‘Every vibration that ever moved through this place is still resonating,’ Karl told me. I was in awe of him then. We stood in Monty’s which had been the Marquee. Sometimes we even had a pint if we had busked in the tube along the way, but they were so strict about it now. You … Continue reading THE FINAL COUNTDOWN… 4… I’ve Told Ev’ry Little Star by Graham Wynd
Suggested by a song by Brecht and Weill I sweep, I scrub and I work the grit from the nooks and crannies. I see the evidence of your dirty couplings and weird indiscretions.
Martin Skyrelli draped a red cloth over the standing mirror in his house because he could not stand to stare at himself any longer, and he had been doing so for days. Before that, less. You’ll recognize his name. No stranger to public sin—Skyrelli was a corporate gouger who’d find small monopolies on life-saving products … Continue reading The Gouger by Eric Westerlind
Stan gets out, taps on the door, three distinct times.
“All I’m saying, Tony, is this. Those old people living out their days at the old folks home across the road got cash coming out the wazoo. They play bingo, they don’t play for small change. They got pots worth ten grand or more.”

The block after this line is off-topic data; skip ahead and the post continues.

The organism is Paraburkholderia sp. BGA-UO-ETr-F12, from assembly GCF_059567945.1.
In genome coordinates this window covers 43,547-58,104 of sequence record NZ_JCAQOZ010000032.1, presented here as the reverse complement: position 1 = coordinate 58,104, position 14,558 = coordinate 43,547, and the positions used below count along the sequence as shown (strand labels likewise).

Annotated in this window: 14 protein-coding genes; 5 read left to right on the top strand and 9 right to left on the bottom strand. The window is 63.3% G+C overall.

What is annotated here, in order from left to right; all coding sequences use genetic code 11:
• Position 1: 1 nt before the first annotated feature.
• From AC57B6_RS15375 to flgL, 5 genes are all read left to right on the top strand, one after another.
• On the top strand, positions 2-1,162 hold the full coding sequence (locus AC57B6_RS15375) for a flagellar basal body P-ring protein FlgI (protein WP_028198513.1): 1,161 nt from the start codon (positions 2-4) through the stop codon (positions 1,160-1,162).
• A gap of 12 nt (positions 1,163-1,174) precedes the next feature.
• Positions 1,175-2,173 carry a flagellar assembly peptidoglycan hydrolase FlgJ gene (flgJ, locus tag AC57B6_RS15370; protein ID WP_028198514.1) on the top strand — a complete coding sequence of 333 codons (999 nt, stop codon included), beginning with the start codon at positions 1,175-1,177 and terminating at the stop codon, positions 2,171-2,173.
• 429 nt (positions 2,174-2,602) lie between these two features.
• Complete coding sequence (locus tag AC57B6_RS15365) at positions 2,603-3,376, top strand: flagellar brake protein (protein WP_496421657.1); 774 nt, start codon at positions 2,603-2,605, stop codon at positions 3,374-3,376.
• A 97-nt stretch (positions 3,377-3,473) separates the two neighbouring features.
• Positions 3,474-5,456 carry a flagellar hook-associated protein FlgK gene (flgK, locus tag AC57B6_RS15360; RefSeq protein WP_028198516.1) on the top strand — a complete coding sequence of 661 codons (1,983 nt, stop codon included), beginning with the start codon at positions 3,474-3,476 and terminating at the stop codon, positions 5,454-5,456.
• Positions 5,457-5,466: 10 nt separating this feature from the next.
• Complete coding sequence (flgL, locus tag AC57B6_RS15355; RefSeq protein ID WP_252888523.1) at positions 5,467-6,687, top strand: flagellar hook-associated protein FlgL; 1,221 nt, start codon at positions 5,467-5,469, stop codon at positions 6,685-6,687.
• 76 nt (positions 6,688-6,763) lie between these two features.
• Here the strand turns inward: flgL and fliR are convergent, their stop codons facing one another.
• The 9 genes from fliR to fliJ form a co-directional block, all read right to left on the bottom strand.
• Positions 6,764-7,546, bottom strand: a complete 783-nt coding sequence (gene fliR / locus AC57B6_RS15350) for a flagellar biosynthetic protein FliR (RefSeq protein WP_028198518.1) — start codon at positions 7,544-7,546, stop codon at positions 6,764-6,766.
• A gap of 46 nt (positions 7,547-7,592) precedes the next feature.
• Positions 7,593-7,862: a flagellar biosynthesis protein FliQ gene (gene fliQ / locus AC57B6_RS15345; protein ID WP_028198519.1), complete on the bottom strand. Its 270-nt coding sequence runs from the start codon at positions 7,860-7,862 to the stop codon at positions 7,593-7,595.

“I am Ernesto Luis Cardeñia, Argentine poet, an early dreamer. I sit at the edge and describe. The planes beyond, believe me—the disjunct in time here is huge at the edge of man’s space, where the wildness has been made farm and the farm has been made city and the city is dead within. Ah, … Continue reading ELC: The Universal Flood by Eric Westerlind
Money has a smell all its own. A flat scent of eager hands and disappointed dreams. Miriam loved the smell of cash. Not the flat crisp hundreds the ATMs spat out but the odor of well-worn bills. The battered twenties and tens that made their way through the club, eventually landing in piles on the … Continue reading GLASS CEILING by Frank Quinn
Tara and Chris had rented the Amvets Hall for the wedding. The room’s sliding partition was closed for the event. On the other side of the accordion wall, a group of senior women were holding their weekly knitting club meeting.
I followed her, having nowhere else to go. She was shining like a wax doll under the bus shelter lights, looking like she’d melt. I sat down next to her and lit a Marlboro, feeling the drops of rain crawl down my face like insects.
Keshav Singh was convinced that katars would be suitable for the task. Brass knuckles; kubatons; switchblades would not do the trick. On the other hand stilettos, karambits, or combat knives perhaps performed the job too well. Though they did not exactly fall under the category of “concealed,” he believed he had found the perfect compromise … Continue reading Mosh Pit Massacre by Dustin He